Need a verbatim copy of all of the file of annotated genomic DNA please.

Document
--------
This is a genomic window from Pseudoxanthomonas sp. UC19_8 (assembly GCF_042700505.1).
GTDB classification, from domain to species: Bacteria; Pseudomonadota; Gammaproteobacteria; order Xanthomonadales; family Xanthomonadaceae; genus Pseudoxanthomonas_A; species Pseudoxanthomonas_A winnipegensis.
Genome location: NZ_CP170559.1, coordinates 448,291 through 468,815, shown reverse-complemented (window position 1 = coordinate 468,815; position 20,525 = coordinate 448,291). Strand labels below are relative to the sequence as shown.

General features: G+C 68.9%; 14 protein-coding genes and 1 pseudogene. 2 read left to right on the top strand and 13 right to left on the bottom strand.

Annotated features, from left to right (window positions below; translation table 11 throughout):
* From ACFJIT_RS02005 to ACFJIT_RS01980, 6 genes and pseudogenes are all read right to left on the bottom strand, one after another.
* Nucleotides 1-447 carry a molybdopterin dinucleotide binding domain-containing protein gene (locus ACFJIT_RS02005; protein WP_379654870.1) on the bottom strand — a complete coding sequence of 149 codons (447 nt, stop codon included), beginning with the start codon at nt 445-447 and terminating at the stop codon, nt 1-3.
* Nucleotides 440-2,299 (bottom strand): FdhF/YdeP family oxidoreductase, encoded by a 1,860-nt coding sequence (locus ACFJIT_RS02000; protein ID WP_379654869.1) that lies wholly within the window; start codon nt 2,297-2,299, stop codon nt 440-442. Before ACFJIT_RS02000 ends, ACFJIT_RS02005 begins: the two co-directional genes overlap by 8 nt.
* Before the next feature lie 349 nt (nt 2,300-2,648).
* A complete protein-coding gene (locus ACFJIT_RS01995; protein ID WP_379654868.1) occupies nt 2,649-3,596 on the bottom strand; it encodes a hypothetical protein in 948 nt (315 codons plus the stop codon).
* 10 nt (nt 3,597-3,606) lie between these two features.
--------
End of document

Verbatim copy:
This is a genomic window from Pseudoxanthomonas sp. UC19_8 (assembly GCF_042700505.1).
GTDB classification, from domain to species: Bacteria; Pseudomonadota; Gammaproteobacteria; order Xanthomonadales; family Xanthomonadaceae; genus Pseudoxanthomonas_A; species Pseudoxanthomonas_A winnipegensis.
Genome location: NZ_CP170559.1, coordinates 448,291 through 468,815, shown reverse-complemented (window position 1 = coordinate 468,815; position 20,525 = coordinate 448,291). Strand labels below are relative to the sequence as shown.

General features: G+C 68.9%; 14 protein-coding genes and 1 pseudogene. 2 read left to right on the top strand and 13 right to left on the bottom strand.

Annotated features, from left to right (window positions below; translation table 11 throughout):
* From ACFJIT_RS02005 to ACFJIT_RS01980, 6 genes and pseudogenes are all read right to left on the bottom strand, one after another.
* Nucleotides 1-447 carry a molybdopterin dinucleotide binding domain-containing protein gene (locus ACFJIT_RS02005; protein WP_379654870.1) on the bottom strand — a complete coding sequence of 149 codons (447 nt, stop codon included), beginning with the start codon at nt 445-447 and terminating at the stop codon, nt 1-3.
* Nucleotides 440-2,299 (bottom strand): FdhF/YdeP family oxidoreductase, encoded by a 1,860-nt coding sequence (locus ACFJIT_RS02000; protein ID WP_379654869.1) that lies wholly within the window; start codon nt 2,297-2,299, stop codon nt 440-442. Before ACFJIT_RS02000 ends, ACFJIT_RS02005 begins: the two co-directional genes overlap by 8 nt.
* Before the next feature lie 349 nt (nt 2,300-2,648).
* A complete protein-coding gene (locus ACFJIT_RS01995; protein ID WP_379654868.1) occupies nt 2,649-3,596 on the bottom strand; it encodes a hypothetical protein in 948 nt (315 codons plus the stop codon).
* 10 nt (nt 3,597-3,606) lie between these two features.